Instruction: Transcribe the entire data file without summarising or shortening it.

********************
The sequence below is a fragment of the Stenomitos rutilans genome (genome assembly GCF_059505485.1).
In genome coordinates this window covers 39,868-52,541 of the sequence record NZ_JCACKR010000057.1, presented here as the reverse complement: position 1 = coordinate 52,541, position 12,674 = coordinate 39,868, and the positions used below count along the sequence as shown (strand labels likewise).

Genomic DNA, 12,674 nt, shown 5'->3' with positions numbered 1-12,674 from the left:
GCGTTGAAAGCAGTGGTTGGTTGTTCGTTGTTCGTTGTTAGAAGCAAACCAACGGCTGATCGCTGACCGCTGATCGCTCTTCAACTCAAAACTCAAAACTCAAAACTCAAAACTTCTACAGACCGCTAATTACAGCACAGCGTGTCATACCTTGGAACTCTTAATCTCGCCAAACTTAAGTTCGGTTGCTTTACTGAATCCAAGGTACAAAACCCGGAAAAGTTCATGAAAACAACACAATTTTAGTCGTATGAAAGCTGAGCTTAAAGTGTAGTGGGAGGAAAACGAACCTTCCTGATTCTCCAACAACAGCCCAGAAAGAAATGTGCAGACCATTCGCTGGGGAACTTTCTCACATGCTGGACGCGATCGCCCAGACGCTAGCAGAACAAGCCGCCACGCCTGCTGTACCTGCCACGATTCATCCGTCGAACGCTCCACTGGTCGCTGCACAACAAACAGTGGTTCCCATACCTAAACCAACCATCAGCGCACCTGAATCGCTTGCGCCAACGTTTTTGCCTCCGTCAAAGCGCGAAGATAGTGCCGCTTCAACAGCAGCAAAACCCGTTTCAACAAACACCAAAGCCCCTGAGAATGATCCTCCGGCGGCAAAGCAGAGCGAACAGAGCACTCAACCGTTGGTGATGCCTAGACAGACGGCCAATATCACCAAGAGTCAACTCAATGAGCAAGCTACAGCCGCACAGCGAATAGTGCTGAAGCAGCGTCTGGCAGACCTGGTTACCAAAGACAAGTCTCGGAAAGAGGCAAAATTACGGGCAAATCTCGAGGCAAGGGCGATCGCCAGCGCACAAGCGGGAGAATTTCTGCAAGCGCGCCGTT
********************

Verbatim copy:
The sequence below is a fragment of the Stenomitos rutilans genome (genome assembly GCF_059505485.1).
In genome coordinates this window covers 39,868-52,541 of the sequence record NZ_JCACKR010000057.1, presented here as the reverse complement: position 1 = coordinate 52,541, position 12,674 = coordinate 39,868, and the positions used below count along the sequence as shown (strand labels likewise).

Genomic DNA, 12,674 nt, shown 5'->3' with positions numbered 1-12,674 from the left:
GCGTTGAAAGCAGTGGTTGGTTGTTCGTTGTTCGTTGTTAGAAGCAAACCAACGGCTGATCGCTGACCGCTGATCGCTCTTCAACTCAAAACTCAAAACTCAAAACTCAAAACTTCTACAGACCGCTAATTACAGCACAGCGTGTCATACCTTGGAACTCTTAATCTCGCCAAACTTAAGTTCGGTTGCTTTACTGAATCCAAGGTACAAAACCCGGAAAAGTTCATGAAAACAACACAATTTTAGTCGTATGAAAGCTGAGCTTAAAGTGTAGTGGGAGGAAAACGAACCTTCCTGATTCTCCAACAACAGCCCAGAAAGAAATGTGCAGACCATTCGCTGGGGAACTTTCTCACATGCTGGACGCGATCGCCCAGACGCTAGCAGAACAAGCCGCCACGCCTGCTGTACCTGCCACGATTCATCCGTCGAACGCTCCACTGGTCGCTGCACAACAAACAGTGGTTCCCATACCTAAACCAACCATCAGCGCACCTGAATCGCTTGCGCCAACGTTTTTGCCTCCGTCAAAGCGCGAAGATAGTGCCGCTTCAACAGCAGCAAAACCCGTTTCAACAAACACCAAAGCCCCTGAGAATGATCCTCCGGCGGCAAAGCAGAGCGAACAGAGCACTCAACCGTTGGTGATGCCTAGACAGACGGCCAATATCACCAAGAGTCAACTCAATGAGCAAGCTACAGCCGCACAGCGAATAGTGCTGAAGCAGCGTCTGGCAGACCTGGTTACCAAAGACAAGTCTCGGAAAGAGGCAAAATTACGGGCAAATCTCGAGGCAAGGGCGATCGCCAGCGCACAAGCGGGAGAATTTCTGCAAGCGCGCCGTT